Inattentive agents update their information sporadically, rather than continuously, and thus respond belatedly to news. We generate optimally inattentive behavior by assuming that to observe the value of his investment portfolio the consumer must pay a cost that is proportional to the portfolio's contemporaneous value. It is optimal for the consumer to check his investment portfolio at equally spaced points in time, consuming from a riskless transactions account in the interim. The riskless transactions account that finances consumption guarantees that funds are never unwittingly exhausted. We show that the optimal interval of time between consecutive observations of the value of the portfolio is the unique positive solution to a nonlinear equation. Quantitatively, even a small observation cost (one basis point of wealth) implies a substantial (8 month) decision interval under conventional parameter values.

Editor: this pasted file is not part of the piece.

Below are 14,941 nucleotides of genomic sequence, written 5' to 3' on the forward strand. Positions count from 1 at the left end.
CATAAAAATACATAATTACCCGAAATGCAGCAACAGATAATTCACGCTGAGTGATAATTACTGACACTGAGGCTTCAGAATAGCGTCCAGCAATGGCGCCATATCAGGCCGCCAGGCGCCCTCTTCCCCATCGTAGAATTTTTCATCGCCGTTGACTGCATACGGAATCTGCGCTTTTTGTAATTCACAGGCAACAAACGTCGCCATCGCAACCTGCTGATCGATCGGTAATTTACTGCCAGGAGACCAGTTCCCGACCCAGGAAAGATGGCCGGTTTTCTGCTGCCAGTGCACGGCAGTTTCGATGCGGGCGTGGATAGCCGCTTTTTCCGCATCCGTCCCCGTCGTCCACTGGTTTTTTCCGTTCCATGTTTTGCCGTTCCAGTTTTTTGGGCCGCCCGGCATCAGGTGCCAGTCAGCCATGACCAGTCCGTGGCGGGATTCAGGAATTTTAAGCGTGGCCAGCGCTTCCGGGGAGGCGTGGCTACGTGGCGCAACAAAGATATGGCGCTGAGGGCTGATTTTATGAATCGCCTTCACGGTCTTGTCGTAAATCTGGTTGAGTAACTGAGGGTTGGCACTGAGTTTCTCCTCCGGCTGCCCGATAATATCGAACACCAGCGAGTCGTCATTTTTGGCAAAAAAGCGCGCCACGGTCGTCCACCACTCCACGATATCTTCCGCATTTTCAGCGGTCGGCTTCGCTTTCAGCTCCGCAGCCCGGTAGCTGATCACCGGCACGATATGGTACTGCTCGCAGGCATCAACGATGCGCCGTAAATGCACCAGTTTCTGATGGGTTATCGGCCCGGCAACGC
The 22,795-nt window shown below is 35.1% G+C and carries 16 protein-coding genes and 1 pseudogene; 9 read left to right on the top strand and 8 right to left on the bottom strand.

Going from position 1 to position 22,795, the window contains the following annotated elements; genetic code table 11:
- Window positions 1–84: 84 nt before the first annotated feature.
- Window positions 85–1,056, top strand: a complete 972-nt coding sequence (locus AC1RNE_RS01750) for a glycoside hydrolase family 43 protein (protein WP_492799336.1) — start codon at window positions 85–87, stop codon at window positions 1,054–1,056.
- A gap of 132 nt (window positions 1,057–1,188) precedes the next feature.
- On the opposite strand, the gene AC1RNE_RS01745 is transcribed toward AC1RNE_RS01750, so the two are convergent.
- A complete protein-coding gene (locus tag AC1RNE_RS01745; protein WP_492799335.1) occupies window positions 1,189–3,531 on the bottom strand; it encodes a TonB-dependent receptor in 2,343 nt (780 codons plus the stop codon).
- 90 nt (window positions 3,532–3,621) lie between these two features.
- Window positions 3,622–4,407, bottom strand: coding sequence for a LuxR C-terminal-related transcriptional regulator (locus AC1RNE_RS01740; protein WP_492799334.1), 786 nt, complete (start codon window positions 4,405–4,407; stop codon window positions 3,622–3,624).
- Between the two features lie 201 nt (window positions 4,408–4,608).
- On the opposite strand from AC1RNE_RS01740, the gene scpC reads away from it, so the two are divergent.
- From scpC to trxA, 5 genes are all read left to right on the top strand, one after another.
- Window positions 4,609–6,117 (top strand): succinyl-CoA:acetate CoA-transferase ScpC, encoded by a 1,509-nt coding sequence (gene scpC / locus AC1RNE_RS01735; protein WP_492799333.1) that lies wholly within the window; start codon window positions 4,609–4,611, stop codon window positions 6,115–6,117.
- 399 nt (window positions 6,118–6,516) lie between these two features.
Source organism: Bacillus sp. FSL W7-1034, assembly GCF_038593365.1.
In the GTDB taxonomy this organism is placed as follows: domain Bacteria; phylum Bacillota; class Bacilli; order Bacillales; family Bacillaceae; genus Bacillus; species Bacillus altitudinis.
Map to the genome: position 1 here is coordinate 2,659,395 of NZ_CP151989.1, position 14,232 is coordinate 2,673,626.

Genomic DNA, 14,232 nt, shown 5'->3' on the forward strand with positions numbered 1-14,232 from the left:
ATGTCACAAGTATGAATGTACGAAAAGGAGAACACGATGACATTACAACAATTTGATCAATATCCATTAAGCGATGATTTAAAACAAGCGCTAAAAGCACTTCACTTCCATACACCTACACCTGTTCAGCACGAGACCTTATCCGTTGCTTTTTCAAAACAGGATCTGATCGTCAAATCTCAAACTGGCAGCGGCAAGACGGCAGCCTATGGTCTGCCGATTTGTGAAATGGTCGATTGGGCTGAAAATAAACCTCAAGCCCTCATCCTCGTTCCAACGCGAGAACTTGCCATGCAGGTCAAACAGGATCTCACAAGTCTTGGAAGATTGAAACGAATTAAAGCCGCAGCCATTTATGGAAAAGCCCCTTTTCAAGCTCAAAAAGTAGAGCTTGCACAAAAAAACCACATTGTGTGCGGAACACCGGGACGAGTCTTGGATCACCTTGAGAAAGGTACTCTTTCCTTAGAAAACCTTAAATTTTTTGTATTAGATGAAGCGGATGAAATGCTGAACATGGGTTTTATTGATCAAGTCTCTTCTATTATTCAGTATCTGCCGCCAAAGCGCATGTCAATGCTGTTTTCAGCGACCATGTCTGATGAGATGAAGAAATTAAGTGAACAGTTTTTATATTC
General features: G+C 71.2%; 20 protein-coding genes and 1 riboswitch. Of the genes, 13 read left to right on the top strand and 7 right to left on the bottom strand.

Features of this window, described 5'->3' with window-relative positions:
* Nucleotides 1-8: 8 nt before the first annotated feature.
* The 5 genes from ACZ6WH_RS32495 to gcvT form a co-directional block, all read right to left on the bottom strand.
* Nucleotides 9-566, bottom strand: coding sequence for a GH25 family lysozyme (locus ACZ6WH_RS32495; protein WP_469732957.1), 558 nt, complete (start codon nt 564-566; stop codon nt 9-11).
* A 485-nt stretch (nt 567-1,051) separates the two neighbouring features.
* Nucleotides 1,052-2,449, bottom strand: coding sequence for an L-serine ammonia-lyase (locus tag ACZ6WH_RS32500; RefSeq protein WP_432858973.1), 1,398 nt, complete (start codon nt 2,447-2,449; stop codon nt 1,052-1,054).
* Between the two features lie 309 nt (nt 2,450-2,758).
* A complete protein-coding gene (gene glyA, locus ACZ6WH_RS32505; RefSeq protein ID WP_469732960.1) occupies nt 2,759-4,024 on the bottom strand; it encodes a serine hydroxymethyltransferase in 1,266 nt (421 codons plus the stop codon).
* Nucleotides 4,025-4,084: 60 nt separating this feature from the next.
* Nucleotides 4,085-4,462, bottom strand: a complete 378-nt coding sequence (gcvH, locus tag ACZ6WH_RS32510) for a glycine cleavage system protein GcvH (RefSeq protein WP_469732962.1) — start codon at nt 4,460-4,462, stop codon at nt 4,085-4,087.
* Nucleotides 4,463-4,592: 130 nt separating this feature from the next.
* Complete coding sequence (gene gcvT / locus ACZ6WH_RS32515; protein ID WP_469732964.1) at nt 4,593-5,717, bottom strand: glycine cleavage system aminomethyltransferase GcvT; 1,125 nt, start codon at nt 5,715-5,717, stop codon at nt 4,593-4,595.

We develop a model in which the opportunity for a firm to upgrade its technology to the frontier (at a cost) leads to growth options in the value of the firm. Variation in the technological frontier leads to variation in firm value that is unrelated to current cash flow and investment, though variation in firm value anticipates future upgrades and investment. We simulate this model and show that in situations in which growth options are important, regressions of investment on Tobin's Q and cash flow yield small positive coefficients on Q and larger coefficients on cash flow, consistent with the empirical literature. We also show that when growth options are important, the volatility of firm value can substantially exceed the volatility of cash flow, as empirically documented by Shiller (1981) and West (1988).